Over the last six months, I’ve seen how alcohol affects my arthritis, and it’s unbelievable to me that knowing how much better I feel when not drinking, I still order wine. But I love socializing, and a cocktail or glass of wine enhances that experience. And I pay the price every single time. But my drinking has been vastly reduced since Dry January.
Because I am out and about so often, I’ve been looking for evidence of the sobriety trend in action to determine how real it is.
Sober-curious makes for great headlines and book sales, but what’s really going on? I live on Manhattan’s Lower East Side near an area called “Hell Square” because of all the bars. I have not seen any of them going out of business or even being less busy. If anything, more bars have opened.
Read on below for more.
So Who Has Given Up Drinking?
Over the last decade, among my large circle of friends and acquaintances:
- I have one friend who has never drunk alcohol while I’ve known her (she’s in her 30’s).
- One friend stopped drinking about five years ago after he felt it had gotten out of hand (he’s in his 40’s). He doesn’t appear to miss drinking at all. He even wrote a major musical about the whole experience.
- One friend is always on and off with alcohol. However, she’s always on pot.
- Where I see a major shift is in how many of my friends are now more mindful of their drinking. In situations where we would previously have ordered another round, we now ask for the tab. We’re also all ordering way more bottled sparkling water!!
Based on Google Trends, online searches for sobriety started ticking up in January (after the publication of Sober Curious by Ruby Warrington in December 2018).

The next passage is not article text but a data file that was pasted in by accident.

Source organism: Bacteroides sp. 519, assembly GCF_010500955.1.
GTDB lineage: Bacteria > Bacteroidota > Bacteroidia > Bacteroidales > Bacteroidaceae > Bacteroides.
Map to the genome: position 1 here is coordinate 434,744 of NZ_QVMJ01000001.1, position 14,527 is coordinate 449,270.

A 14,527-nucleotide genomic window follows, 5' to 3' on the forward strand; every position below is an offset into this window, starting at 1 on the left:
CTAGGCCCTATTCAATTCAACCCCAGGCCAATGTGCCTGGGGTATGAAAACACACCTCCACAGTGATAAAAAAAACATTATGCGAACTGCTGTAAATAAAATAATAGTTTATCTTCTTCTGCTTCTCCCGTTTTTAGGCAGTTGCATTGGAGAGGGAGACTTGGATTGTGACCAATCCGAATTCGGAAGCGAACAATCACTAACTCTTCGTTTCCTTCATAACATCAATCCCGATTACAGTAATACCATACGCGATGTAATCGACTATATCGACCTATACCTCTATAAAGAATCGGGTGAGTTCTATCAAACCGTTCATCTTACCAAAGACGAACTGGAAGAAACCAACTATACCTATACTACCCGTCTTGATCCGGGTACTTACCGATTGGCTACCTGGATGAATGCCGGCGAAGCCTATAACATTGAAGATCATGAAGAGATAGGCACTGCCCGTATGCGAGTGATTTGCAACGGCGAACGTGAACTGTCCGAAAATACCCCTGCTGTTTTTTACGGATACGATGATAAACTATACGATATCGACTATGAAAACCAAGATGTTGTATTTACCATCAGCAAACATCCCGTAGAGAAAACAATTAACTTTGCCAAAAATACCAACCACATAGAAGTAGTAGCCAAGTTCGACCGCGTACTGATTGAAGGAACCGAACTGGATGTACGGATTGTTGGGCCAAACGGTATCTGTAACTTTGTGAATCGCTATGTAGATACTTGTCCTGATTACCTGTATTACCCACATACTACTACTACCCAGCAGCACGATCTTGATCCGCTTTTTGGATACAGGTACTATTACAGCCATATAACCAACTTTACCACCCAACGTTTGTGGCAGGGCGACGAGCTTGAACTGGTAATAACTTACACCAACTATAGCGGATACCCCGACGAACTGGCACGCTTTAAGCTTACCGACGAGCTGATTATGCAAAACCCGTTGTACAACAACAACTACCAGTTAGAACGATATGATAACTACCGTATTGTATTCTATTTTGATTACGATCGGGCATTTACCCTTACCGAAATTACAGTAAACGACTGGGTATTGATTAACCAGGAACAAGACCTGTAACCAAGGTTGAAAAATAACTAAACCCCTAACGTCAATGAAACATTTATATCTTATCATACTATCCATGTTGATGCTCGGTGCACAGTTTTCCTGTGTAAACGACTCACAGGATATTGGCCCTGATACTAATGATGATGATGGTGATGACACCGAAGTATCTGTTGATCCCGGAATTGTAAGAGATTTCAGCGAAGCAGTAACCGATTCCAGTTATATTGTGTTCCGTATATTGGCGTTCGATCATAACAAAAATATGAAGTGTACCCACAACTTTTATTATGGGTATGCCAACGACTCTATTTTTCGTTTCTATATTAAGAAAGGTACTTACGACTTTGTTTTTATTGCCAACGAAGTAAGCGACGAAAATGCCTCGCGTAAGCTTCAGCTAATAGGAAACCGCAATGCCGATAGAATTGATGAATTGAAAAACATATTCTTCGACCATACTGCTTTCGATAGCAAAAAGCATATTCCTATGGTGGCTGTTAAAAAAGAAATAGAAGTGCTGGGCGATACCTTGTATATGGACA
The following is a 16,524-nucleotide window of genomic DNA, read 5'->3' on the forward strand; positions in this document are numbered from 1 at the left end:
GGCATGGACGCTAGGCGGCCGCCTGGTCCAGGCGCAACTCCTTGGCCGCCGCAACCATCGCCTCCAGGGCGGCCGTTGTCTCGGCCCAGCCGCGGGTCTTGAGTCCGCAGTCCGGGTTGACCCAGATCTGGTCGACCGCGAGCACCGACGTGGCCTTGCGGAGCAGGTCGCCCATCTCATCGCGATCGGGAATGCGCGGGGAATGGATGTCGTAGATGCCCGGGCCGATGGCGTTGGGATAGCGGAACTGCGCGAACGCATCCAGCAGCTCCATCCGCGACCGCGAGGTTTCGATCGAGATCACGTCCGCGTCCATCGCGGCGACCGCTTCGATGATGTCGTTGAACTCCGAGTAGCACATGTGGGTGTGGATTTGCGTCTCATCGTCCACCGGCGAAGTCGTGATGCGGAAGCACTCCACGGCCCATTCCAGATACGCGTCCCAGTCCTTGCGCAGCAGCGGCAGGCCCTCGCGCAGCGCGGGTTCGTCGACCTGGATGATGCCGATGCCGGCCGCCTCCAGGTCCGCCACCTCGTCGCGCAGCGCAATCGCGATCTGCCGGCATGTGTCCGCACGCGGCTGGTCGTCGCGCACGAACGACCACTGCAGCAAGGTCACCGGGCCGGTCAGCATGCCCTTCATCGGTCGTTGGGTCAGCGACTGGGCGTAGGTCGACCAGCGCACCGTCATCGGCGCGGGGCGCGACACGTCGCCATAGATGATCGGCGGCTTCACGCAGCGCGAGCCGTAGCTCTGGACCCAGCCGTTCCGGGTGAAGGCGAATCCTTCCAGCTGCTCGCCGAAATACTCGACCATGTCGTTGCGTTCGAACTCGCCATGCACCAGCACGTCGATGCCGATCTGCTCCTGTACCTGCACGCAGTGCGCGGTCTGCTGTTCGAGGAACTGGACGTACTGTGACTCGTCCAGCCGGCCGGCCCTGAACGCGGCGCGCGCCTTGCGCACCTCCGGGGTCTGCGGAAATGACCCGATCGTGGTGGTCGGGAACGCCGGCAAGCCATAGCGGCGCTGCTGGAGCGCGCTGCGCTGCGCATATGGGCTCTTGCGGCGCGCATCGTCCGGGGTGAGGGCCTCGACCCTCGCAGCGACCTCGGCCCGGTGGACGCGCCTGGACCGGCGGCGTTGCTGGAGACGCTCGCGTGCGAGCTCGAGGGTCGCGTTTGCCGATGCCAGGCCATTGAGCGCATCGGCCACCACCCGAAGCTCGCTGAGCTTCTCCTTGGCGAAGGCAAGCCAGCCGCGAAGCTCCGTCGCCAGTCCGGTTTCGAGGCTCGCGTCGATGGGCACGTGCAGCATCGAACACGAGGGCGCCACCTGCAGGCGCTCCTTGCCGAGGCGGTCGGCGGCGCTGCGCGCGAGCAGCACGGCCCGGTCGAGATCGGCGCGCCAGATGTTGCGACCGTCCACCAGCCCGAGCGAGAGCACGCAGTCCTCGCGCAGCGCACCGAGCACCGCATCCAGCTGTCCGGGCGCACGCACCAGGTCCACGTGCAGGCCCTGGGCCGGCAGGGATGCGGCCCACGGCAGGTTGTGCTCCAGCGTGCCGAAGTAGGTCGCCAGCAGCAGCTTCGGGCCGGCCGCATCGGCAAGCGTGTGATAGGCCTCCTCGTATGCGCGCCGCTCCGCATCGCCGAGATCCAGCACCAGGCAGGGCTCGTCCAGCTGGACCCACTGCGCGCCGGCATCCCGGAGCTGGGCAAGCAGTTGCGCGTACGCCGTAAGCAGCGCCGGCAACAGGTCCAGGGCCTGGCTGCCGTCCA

- By April, there was a massive spike for sober-curious, and it continued its upward trend in June.
- It is breaking out strongest in Colorado and Oregon (possibly related to legalized weed in those States?)
What About Mocktails?
I am not into fake cocktail culture at all.
- When I’m not drinking alcohol, I’ll order a bottle of sparkling water.
- The idea of substituting something caloric but without the buzz strikes me as absurd and a waste of money. I’ve tried at least a dozen different mocktails from the top mixologists in the city, and they’re all underwhelming.
- Based on my observations, bars seem to have trimmed their offerings of non-alcoholic cocktails.
- But there appear to be more bars that specialize in non-boozy nights – but I don’t see any of them gaining traction – at least not yet.
- The jury is out. But I am not a fan of any of these fake cocktails.
They were hot for a second in NYC but then were banned? I’m not sure what the situation is in other States.
- I’ve mentioned before that I ordered a CBD-infused cocktail in NYC ($18) and got violently ill. Not doing that again.
SOMETHING is happening with drinking. I can’t tell, however, how much of it can only be considered a hot new fad and how much of it will stick. Mindful drinking, on the other hand, represents a genuine culture shift.
Lots to figure out here but certainly interesting (perhaps high) times ahead.
Have a great weekend, everyone!